As illustrated in FIG. 4, the boot 40, to be removed, is inserted into the stirrup 30 while the anchor foot is placed onto the top of top pad 50 of base 10. The bottom mat 4 grips the floor due to the weight of the user standing on base 10. Asshown in FIG. 4, the base 10 lies flat on the surface of the floor and is therefore generally horizontal as distinguished from the inclined plane of prior art boot jacks. In the horizontal position, base 10 grips the floor area along its entire bottomsurface and does not rock or tetter as is in the case of prior art boot jacks. Thus, as distinguished from prior art boot jacks, the user is able to stand in an upright position thereby maintaining his balance.

The rod-like member 20 provides a slight spring action which is not noticeable to the eye. Although the deflection is not apparent, the spring action grips the heel of the boot 40 to prevent the boot 40 from slipping out of the V-shaped notchformed by stirrup 30. This spring action causes the metal rod-like member 20 to maintain its grip of the boot 40. The rod-like member 20 is narrow as compared to prior art wood V-shaped notches and therefore maintains the gripping action.

The rod-like member 20 provides the change in plane for the gripping of boot 40. The angle A is optimal at 23.5 degrees. At that preferred angle, the user need only allow the stirrup 30 to grip boot 40 at a cocked angle, raise his leg andstraighten his ankle to remove the foot from the boot 40. The movement of the user to remove the foot is a much more upward movement than the upward and backward movement required by prior art boot jacks. If the jam angle is too shallow, the foot istoo vertical to slip out of the boot 40 easily. The boot jack of the present invention has taken into consideration the architecture of boot 40 and the ergonomics of the user's legs. The rod-like member 20 in providing the plane change for the bootjack and extending away from the leading edge 54 of base 10, prevents the heel of the boot 40 from dragging across the leading edge 54 and therefore does not damage the heel of boot 40.

Rod-like member 20 also forms a loop on base 10. This feature provides the added advantage of allowing the user to insert the toe of his shoe or boot and lift the boot jack to move it easily.

Referring now to FIGS. 5 and 6, the rod-like member 20 may be fastened directly to the supporting surface, such as a wood floor, so as to be able to dispense with the base 10 since the floor serves as the support for rod-like member 20. Thehorizontally extending portions 22, 24 are flattened at 60, 62, respectively, and each include a pair of apertures 64, 66 which receive a pair of fasteners 68, such as screws, to attach the rod-like member 20 to the floor.

Referring now to FIGS. 7-9, the boot jack of the present invention may be made of molded plastic. A one-piece molded plastic member 70 is shown. Plastic member 70 includes a cutout portion 72 forming a plastic version 80 of rod-like member 20. The plastic is heated at locations 74, 76 on both sides of member 80 to allow stirrup 78 to be folded back over the base 82 as shown in FIGS. 8 and 9. Alternatively, the boot jack of FIGS. 7-9 may be made of one molded piece. Further, the boot jack maybe made from laminated wood with the rod-like member 20 being formed by steam molding.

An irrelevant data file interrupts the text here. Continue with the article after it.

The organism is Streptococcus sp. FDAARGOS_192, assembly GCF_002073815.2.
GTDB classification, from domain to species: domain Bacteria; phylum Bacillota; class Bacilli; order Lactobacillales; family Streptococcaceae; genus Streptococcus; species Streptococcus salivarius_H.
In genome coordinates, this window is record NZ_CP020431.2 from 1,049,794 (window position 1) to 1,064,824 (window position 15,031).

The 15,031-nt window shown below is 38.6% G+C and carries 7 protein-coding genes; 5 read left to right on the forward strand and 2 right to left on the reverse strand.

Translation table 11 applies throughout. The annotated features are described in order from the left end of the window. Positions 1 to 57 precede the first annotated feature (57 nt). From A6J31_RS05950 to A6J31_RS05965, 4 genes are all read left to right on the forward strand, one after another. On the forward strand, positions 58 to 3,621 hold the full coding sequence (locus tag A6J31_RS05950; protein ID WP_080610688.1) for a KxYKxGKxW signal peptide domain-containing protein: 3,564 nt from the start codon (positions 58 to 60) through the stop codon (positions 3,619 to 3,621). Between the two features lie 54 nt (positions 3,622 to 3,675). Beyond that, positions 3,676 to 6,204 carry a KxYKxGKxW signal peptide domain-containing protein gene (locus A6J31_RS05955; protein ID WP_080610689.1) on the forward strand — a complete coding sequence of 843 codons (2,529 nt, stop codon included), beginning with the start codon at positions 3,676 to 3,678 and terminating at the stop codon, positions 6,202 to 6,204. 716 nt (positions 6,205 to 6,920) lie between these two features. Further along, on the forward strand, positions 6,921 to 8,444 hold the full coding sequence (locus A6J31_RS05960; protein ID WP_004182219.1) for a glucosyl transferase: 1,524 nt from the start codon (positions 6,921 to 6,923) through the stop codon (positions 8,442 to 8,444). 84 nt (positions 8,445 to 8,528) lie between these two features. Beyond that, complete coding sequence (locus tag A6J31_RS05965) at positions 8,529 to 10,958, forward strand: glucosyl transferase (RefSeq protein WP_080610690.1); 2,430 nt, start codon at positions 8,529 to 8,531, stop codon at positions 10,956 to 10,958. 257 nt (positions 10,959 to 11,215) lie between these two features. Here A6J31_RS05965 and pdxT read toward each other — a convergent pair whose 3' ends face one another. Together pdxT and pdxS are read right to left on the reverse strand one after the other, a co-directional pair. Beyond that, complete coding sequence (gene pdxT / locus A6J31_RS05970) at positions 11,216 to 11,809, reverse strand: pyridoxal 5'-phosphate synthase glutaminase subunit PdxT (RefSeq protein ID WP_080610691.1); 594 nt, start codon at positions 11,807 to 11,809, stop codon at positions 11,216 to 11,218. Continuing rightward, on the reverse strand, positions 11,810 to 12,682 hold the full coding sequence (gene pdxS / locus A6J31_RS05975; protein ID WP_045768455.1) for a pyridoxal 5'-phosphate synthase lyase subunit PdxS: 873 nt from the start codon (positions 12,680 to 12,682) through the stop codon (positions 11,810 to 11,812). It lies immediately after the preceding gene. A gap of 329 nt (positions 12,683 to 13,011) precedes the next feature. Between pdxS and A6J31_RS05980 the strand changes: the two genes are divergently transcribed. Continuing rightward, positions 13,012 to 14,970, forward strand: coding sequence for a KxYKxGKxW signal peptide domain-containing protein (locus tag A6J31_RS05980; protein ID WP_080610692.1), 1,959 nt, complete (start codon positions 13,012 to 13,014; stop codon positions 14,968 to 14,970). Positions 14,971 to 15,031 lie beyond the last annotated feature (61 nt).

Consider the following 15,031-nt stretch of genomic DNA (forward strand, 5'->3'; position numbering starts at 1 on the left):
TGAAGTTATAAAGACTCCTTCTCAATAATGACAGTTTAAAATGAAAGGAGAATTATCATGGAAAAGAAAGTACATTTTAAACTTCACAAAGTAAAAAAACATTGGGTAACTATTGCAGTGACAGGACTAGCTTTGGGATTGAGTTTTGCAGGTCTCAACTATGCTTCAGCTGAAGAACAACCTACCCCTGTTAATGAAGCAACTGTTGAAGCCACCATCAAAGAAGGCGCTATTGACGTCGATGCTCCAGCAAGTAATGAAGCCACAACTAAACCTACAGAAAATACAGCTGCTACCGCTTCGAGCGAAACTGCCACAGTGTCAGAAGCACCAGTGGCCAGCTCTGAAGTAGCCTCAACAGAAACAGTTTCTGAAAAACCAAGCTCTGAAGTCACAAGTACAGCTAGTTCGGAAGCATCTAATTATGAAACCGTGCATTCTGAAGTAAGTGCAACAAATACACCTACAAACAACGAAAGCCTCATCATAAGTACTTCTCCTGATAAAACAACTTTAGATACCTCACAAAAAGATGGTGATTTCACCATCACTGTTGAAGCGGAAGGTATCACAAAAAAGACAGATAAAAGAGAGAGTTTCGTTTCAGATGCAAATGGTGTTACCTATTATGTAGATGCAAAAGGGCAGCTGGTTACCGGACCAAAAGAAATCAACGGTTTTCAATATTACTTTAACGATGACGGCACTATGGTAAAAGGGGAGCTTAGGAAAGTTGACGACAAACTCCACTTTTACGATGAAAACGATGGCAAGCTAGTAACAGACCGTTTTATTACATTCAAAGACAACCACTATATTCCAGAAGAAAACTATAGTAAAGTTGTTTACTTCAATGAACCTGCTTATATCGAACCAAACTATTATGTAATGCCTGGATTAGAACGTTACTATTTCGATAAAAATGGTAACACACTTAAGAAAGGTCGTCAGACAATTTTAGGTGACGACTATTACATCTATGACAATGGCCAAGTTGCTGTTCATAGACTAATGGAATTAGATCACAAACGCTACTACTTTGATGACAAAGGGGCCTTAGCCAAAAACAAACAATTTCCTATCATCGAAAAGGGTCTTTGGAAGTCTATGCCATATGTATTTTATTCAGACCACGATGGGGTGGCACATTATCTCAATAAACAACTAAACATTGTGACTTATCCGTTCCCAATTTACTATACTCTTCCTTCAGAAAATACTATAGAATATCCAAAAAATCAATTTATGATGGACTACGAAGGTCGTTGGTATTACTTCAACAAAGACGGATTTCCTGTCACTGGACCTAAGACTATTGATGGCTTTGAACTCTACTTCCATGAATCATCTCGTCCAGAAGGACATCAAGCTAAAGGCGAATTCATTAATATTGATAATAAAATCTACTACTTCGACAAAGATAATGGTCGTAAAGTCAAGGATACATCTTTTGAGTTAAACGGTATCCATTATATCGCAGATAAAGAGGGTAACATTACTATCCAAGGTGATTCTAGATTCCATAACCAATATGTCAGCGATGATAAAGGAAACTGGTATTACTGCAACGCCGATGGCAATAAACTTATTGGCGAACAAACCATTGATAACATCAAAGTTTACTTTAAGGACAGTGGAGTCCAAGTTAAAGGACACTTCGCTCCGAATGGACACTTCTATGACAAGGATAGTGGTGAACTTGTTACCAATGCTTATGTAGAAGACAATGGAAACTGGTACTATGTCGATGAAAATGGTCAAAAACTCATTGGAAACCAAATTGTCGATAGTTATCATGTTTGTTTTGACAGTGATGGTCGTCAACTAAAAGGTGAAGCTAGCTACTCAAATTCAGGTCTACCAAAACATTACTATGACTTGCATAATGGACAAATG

Referring now to FIG. 10, there is shown a foot insertion aid 90 made of a strip of plastic film, preferably polyester film with a width of between 2 and 21/2 inches. The foot insertion aid 90 has a width approximating the width of the vamp of anormal boot. The length of strip 90 is preferably 2 feet. Foot insertion aid 90 is preferably manufactured in a roll with perforations every 2 feet such that the user may tear lengths of the foot insertion aid 90 from the roll for the purpose ofinserting his feet into new boots. The foot insertion aid 90 is preferably 11/2 to 2 mils thick to provide it with the necessary durability such that it will not tear or distend upon its removal by the user.

In operation, the user places the foot insertion aid 90 into the barrel and toe of the new boot. The excess film is folded over the front of the boot. The user then slips his foot and ankle beneath the foot insertion aid 90 such that the footinsertion aid 90 covers the top of the user's foot and ankle. The reduced friction surface of the foot insertion aid 90 allows the user's foot and ankle to slide easily into the barrel and vamp of the boot. The foot insertion aid 90 permits the user'sfoot to easily ease around the corner of the barrel and vamp of the boot so that his foot slides into the toe of the boot. The foot insertion aid 90 may be removed by merely pulling on the top of the strip to permit it to slide between the boot and theuser's foot and ankle.

While a preferred embodiment of the present invention has been shown and described, modifications thereof can be made by one skilled in the art without departing from the spirit of the invention.